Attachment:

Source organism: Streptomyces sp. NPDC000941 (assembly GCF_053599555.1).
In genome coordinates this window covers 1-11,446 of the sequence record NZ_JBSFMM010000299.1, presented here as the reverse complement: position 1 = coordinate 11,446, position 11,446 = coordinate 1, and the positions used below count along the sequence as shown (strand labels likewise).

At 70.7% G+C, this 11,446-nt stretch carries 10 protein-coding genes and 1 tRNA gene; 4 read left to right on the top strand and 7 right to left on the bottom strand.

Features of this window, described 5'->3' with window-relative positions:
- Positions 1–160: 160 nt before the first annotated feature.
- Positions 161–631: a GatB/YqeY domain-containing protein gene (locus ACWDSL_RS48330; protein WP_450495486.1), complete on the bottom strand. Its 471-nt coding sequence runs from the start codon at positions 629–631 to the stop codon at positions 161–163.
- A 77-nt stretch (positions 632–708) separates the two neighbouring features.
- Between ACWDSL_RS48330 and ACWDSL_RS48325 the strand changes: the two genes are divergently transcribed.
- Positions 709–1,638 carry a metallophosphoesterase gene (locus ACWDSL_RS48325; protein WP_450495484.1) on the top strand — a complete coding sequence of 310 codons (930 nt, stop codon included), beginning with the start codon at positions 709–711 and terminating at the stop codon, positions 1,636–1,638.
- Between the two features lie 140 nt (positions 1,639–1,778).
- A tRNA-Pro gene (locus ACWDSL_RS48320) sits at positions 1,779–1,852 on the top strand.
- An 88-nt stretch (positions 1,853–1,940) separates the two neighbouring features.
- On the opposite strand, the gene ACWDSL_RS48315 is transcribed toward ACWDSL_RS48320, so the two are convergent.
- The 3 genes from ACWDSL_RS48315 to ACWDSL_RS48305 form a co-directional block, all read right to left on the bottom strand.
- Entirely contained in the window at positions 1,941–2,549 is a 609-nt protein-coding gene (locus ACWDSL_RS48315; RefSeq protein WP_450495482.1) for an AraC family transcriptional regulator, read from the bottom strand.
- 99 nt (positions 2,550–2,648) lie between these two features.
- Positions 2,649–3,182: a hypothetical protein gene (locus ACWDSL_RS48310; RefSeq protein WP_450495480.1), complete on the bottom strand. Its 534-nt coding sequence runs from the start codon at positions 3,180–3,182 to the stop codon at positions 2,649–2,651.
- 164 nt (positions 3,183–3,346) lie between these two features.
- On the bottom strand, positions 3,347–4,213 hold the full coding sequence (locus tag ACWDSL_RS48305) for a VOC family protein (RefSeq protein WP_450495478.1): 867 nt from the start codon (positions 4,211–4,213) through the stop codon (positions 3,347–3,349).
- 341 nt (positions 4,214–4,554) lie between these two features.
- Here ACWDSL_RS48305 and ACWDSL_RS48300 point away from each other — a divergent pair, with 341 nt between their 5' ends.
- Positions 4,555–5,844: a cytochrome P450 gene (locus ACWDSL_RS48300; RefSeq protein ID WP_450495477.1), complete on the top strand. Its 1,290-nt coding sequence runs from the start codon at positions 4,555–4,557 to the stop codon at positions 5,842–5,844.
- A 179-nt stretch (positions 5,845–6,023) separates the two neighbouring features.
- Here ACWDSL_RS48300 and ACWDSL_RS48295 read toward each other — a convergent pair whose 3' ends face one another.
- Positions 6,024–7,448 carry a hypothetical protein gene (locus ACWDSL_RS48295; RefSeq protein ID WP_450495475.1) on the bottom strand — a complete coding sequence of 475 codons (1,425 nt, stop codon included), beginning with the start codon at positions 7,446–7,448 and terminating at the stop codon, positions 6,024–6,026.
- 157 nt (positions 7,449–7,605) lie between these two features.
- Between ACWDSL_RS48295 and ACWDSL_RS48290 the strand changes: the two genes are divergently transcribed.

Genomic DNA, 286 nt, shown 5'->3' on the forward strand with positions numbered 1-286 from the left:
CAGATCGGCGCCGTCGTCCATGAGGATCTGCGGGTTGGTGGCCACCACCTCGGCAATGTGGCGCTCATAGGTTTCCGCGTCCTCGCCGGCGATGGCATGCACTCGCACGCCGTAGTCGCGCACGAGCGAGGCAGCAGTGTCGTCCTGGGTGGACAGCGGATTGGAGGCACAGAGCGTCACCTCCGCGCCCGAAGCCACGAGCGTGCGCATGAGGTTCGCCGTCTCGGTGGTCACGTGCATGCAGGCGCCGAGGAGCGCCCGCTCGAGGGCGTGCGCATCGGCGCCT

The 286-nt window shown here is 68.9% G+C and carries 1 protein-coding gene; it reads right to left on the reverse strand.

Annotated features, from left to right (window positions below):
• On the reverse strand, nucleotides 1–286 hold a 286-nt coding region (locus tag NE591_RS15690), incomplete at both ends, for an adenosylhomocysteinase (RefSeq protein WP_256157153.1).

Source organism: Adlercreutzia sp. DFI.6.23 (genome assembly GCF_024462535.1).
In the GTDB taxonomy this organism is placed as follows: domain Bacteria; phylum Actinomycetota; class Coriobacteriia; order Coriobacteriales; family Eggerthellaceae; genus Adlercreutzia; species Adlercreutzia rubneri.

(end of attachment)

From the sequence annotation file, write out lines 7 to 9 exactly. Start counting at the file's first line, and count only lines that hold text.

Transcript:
- A 77-nt stretch (positions 632–708) separates the two neighbouring features.
- Between ACWDSL_RS48330 and ACWDSL_RS48325 the strand changes: the two genes are divergently transcribed.
- Positions 709–1,638 carry a metallophosphoesterase gene (locus ACWDSL_RS48325; protein WP_450495484.1) on the top strand — a complete coding sequence of 310 codons (930 nt, stop codon included), beginning with the start codon at positions 709–711 and terminating at the stop codon, positions 1,636–1,638.